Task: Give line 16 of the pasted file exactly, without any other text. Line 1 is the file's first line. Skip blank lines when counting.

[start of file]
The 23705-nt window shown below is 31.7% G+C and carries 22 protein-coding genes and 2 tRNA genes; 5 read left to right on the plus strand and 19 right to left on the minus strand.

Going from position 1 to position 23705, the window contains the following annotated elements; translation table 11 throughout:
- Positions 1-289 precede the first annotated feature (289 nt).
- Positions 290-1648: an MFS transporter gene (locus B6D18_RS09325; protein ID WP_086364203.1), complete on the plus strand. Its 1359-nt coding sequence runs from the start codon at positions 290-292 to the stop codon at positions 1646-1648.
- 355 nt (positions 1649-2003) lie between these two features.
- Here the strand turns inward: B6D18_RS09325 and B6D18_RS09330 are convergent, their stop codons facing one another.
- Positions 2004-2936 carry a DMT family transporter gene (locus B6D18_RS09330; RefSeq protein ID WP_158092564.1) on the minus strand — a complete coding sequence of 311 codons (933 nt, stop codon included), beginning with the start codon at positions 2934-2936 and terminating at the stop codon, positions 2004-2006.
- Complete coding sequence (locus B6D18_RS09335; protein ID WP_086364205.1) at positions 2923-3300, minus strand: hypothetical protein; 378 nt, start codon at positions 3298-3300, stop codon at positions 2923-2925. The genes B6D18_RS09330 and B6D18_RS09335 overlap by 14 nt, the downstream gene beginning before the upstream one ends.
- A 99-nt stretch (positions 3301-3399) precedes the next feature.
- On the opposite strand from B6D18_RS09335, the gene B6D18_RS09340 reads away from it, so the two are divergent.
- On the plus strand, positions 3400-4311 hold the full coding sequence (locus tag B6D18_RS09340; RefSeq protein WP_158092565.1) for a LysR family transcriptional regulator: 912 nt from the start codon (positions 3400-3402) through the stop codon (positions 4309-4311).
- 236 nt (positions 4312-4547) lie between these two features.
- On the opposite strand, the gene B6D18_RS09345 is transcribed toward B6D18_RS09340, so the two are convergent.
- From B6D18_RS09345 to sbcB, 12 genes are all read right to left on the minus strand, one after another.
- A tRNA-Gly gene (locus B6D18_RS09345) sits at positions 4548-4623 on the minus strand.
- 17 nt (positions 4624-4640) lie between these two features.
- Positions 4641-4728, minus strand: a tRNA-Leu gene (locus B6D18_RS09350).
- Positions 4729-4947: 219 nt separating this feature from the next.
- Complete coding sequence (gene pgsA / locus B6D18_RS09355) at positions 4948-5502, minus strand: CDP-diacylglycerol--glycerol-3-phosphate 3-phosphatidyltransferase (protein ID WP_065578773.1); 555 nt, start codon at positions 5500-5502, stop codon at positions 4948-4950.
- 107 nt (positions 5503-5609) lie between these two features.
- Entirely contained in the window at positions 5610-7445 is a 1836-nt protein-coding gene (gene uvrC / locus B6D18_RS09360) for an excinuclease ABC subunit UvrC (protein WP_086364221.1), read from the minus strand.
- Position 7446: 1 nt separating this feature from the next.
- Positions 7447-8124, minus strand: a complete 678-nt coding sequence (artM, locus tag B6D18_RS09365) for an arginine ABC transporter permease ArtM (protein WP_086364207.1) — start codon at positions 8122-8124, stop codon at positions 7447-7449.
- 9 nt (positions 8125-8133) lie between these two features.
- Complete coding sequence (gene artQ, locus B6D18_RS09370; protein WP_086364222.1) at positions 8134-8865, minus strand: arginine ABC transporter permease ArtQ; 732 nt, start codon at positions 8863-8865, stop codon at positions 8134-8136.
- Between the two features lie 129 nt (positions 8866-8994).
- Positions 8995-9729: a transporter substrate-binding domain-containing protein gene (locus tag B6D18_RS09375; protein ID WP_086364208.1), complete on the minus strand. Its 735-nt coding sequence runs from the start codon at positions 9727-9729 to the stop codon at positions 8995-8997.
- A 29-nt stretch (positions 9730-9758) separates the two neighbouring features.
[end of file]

- 17 nt (positions 4624-4640) lie between these two features.